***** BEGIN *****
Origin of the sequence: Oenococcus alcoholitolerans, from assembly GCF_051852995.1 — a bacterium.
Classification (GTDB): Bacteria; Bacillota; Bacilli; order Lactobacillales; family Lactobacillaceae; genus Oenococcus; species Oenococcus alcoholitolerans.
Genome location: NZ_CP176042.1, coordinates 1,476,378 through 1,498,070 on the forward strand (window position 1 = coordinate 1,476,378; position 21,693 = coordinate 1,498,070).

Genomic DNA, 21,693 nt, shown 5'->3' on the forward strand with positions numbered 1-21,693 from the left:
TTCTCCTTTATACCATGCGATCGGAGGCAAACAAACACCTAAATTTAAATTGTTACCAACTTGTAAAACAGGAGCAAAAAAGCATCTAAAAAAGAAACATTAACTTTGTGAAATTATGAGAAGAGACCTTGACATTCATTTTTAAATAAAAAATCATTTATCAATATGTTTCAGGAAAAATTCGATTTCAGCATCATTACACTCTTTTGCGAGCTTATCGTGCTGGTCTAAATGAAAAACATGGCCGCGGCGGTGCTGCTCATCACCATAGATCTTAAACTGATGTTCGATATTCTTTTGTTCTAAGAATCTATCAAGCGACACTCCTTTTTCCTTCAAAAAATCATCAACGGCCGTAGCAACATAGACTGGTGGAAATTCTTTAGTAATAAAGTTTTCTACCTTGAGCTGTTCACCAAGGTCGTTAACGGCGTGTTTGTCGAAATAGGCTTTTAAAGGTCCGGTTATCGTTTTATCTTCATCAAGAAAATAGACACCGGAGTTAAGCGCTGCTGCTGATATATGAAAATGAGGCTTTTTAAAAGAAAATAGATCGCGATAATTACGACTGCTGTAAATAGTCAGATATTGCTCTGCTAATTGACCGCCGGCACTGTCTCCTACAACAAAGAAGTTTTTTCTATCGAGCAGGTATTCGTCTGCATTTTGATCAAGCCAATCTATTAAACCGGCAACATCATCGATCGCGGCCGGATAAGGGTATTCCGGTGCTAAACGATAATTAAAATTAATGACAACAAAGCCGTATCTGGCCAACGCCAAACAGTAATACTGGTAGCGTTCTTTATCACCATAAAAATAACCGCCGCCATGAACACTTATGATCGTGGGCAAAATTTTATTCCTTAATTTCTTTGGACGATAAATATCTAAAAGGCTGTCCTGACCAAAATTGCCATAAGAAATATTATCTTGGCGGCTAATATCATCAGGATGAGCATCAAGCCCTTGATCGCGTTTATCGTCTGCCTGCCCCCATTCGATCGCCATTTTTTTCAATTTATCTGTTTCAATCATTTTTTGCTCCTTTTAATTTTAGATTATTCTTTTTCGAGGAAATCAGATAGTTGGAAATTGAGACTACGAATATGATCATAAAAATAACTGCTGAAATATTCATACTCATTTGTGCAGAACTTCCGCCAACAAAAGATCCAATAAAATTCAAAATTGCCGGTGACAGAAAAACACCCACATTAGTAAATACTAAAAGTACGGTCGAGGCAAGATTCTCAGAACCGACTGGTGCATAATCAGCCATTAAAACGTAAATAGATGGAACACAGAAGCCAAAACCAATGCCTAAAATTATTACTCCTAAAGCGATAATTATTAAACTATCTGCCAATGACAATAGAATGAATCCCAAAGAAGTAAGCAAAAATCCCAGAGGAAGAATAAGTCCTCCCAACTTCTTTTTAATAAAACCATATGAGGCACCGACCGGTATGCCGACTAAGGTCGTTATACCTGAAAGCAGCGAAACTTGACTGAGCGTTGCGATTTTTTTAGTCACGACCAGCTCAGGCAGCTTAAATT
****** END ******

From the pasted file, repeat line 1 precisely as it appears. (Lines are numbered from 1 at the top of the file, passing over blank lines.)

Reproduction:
Origin of the sequence: Oenococcus alcoholitolerans, from assembly GCF_051852995.1 — a bacterium.